The Secretariat also commissioned a study on the differential impacts of desertification and drought on women and men, and the results are worrying. One-third of women are employed in agriculture, but despite the economic importance of the sector, their role is often marginalised. Women are often excluded from participation in and management of natural resources and have no access to training or credit, and they also face social barriers in decision-making processes.

The goal is, therefore, to strengthen women’s property rights, including access to resources and services, improve access to innovation, knowledge, and appropriate technologies, promote economic empowerment and eradicate poverty and malnutrition.

The United Nations Framework Convention on Climate Change (UNFCC)

Unlike the other two Conventions adopted at the 1992 Earth Summit, the UNFCCC did not initially include provisions on women’s rights or gender equality. This trend has remained unchanged for almost a decade.

The first significant recognition of the link between climate and gender came in 2001 at COP7 in Marrakesh, where Parties were invited to consider appointing women to elective positions in any body established by the UNFCCC. The establishment in 2009 of the Women and Gender Constituency (of which ICN is a member), helped to strengthen the presence of female experts, activists and researchers in the COP negotiation processes. Since then, significant progress has been made in mainstreaming the gender perspective into all thematic areas of the negotiations.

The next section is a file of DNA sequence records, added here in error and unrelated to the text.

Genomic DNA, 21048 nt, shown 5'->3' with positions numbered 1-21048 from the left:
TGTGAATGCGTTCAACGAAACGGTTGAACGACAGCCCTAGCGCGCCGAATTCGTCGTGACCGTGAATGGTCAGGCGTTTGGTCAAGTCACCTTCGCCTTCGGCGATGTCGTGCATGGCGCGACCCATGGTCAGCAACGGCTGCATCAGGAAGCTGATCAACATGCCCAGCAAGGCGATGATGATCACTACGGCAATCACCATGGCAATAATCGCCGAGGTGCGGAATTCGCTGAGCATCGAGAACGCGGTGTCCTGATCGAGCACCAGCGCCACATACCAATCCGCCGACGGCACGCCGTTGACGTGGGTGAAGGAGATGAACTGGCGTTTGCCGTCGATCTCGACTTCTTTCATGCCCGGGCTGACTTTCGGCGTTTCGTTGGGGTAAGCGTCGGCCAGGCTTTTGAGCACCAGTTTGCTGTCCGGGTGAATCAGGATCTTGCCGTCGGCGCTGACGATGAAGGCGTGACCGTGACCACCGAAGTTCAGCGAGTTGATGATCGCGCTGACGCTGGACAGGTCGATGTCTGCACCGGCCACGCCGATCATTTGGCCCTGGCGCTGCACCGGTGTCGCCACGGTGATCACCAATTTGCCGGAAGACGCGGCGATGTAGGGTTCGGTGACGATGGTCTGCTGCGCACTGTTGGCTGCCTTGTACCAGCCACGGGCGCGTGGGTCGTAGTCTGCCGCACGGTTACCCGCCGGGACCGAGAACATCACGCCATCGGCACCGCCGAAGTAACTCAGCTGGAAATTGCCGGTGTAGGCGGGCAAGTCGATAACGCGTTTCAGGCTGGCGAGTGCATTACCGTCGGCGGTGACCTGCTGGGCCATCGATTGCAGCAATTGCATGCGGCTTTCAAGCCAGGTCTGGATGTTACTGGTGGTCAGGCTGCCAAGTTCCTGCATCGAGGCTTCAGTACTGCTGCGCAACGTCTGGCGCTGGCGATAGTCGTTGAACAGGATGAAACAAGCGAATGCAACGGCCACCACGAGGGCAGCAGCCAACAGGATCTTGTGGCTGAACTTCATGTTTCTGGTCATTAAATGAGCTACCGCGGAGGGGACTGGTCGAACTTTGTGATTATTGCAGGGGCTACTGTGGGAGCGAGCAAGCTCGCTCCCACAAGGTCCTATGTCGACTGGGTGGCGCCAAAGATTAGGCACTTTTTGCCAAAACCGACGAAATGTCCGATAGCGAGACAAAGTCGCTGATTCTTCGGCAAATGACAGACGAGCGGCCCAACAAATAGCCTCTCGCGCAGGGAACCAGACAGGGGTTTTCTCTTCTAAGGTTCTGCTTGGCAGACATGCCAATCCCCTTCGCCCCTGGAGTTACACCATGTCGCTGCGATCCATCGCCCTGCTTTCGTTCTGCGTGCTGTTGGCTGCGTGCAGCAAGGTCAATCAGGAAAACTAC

The 2014 Lima Work Programme on Gender (LWPG) is an example of this evolution. Created to stimulate a gender balance, it worked to make gender considerations a focal point in the activities of the Parties and the Secretariat in the implementation of the Convention and the Paris Agreement. The Gender Action Plan (GAP), adopted in 2017, was a further step forward, providing a specific tool to create the conditions in which gender issues could be integrated into climate policies and actions.

Over time, revisions and updates of the LWPG and GAP developed, such as the one at COP25 where Parties agreed on an enhanced 5-year work programme. Another mid-term review will take place next year, which promises further opportunities to refine and strengthen the gender centrality of actions to address climate change.

The dialogue in Bonn was a crucial opportunity to explore new strategies and innovations that can break down persistent inequalities. The meeting allowed for the sharing of ideas on how to improve collaboration and policy alignment among key actors, promoting more effective implementation of gender and climate change initiatives within the UNFCCC and other international frameworks. In this scenario, Gender Action Plans are not seen as an end, but as tools to fill gaps and mainstream a gender perspective into climate policies and actions. The goal is to change systems and structures to enable women and girls to actively participate and lead these initiatives, but there is still much to be done.

Article by Camilla Pollera, ICN Volunteer